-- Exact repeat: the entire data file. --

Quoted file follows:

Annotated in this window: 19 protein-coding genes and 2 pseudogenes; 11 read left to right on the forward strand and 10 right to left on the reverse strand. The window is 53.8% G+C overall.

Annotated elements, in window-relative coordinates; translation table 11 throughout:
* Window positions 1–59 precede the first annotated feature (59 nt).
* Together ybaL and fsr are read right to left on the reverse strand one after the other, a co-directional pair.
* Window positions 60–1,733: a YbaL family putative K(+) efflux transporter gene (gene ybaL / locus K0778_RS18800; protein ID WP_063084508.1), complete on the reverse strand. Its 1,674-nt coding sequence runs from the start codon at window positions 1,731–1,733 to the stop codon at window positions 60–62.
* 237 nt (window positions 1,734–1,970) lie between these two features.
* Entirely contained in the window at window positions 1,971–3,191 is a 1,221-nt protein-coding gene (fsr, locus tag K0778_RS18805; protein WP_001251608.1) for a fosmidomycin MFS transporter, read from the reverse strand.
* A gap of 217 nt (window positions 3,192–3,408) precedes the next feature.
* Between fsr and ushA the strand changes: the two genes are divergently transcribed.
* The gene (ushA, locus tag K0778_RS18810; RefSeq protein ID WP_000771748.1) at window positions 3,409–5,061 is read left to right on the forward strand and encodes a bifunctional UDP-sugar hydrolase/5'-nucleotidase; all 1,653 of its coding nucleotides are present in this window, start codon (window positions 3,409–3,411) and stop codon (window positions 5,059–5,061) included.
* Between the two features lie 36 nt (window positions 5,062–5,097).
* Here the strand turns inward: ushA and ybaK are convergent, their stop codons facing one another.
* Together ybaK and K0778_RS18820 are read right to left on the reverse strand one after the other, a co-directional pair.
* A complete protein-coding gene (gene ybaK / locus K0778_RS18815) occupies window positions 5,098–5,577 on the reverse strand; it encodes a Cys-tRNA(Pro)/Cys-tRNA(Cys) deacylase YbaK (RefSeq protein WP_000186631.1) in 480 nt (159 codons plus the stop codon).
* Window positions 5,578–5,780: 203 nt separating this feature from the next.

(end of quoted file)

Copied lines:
Annotated in this window: 19 protein-coding genes and 2 pseudogenes; 11 read left to right on the forward strand and 10 right to left on the reverse strand. The window is 53.8% G+C overall.

Annotated elements, in window-relative coordinates; translation table 11 throughout:
* Window positions 1–59 precede the first annotated feature (59 nt).
* Together ybaL and fsr are read right to left on the reverse strand one after the other, a co-directional pair.
* Window positions 60–1,733: a YbaL family putative K(+) efflux transporter gene (gene ybaL / locus K0778_RS18800; protein ID WP_063084508.1), complete on the reverse strand. Its 1,674-nt coding sequence runs from the start codon at window positions 1,731–1,733 to the stop codon at window positions 60–62.
* 237 nt (window positions 1,734–1,970) lie between these two features.
* Entirely contained in the window at window positions 1,971–3,191 is a 1,221-nt protein-coding gene (fsr, locus tag K0778_RS18805; protein WP_001251608.1) for a fosmidomycin MFS transporter, read from the reverse strand.
* A gap of 217 nt (window positions 3,192–3,408) precedes the next feature.
* Between fsr and ushA the strand changes: the two genes are divergently transcribed.
* The gene (ushA, locus tag K0778_RS18810; RefSeq protein ID WP_000771748.1) at window positions 3,409–5,061 is read left to right on the forward strand and encodes a bifunctional UDP-sugar hydrolase/5'-nucleotidase; all 1,653 of its coding nucleotides are present in this window, start codon (window positions 3,409–3,411) and stop codon (window positions 5,059–5,061) included.
* Between the two features lie 36 nt (window positions 5,062–5,097).
* Here the strand turns inward: ushA and ybaK are convergent, their stop codons facing one another.
* Together ybaK and K0778_RS18820 are read right to left on the reverse strand one after the other, a co-directional pair.
* A complete protein-coding gene (gene ybaK / locus K0778_RS18815) occupies window positions 5,098–5,577 on the reverse strand; it encodes a Cys-tRNA(Pro)/Cys-tRNA(Cys) deacylase YbaK (RefSeq protein WP_000186631.1) in 480 nt (159 codons plus the stop codon).
* Window positions 5,578–5,780: 203 nt separating this feature from the next.